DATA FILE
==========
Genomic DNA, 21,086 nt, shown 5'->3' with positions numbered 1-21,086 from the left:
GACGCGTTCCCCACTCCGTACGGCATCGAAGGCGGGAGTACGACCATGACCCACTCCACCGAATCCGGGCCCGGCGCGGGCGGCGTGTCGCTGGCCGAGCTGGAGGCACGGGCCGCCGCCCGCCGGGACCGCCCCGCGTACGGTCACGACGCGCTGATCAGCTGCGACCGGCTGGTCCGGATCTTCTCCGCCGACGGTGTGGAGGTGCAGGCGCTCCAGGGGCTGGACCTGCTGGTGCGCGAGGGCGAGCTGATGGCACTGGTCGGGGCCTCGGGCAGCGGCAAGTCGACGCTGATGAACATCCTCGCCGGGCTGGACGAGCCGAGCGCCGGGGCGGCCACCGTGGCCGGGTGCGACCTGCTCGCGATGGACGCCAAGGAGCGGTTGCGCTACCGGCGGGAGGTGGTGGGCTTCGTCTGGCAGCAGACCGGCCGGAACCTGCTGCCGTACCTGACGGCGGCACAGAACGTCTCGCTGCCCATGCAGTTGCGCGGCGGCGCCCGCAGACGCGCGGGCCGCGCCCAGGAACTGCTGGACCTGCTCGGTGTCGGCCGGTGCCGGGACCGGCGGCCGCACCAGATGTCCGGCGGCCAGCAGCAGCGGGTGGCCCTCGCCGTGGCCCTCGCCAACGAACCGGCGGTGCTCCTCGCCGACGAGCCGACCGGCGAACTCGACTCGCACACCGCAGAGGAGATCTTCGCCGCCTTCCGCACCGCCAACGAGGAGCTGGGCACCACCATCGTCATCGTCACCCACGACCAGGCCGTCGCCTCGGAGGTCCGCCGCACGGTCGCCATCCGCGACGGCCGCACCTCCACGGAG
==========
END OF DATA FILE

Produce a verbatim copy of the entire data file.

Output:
Genomic DNA, 21,086 nt, shown 5'->3' with positions numbered 1-21,086 from the left:
GACGCGTTCCCCACTCCGTACGGCATCGAAGGCGGGAGTACGACCATGACCCACTCCACCGAATCCGGGCCCGGCGCGGGCGGCGTGTCGCTGGCCGAGCTGGAGGCACGGGCCGCCGCCCGCCGGGACCGCCCCGCGTACGGTCACGACGCGCTGATCAGCTGCGACCGGCTGGTCCGGATCTTCTCCGCCGACGGTGTGGAGGTGCAGGCGCTCCAGGGGCTGGACCTGCTGGTGCGCGAGGGCGAGCTGATGGCACTGGTCGGGGCCTCGGGCAGCGGCAAGTCGACGCTGATGAACATCCTCGCCGGGCTGGACGAGCCGAGCGCCGGGGCGGCCACCGTGGCCGGGTGCGACCTGCTCGCGATGGACGCCAAGGAGCGGTTGCGCTACCGGCGGGAGGTGGTGGGCTTCGTCTGGCAGCAGACCGGCCGGAACCTGCTGCCGTACCTGACGGCGGCACAGAACGTCTCGCTGCCCATGCAGTTGCGCGGCGGCGCCCGCAGACGCGCGGGCCGCGCCCAGGAACTGCTGGACCTGCTCGGTGTCGGCCGGTGCCGGGACCGGCGGCCGCACCAGATGTCCGGCGGCCAGCAGCAGCGGGTGGCCCTCGCCGTGGCCCTCGCCAACGAACCGGCGGTGCTCCTCGCCGACGAGCCGACCGGCGAACTCGACTCGCACACCGCAGAGGAGATCTTCGCCGCCTTCCGCACCGCCAACGAGGAGCTGGGCACCACCATCGTCATCGTCACCCACGACCAGGCCGTCGCCTCGGAGGTCCGCCGCACGGTCGCCATCCGCGACGGCCGCACCTCCACGGAG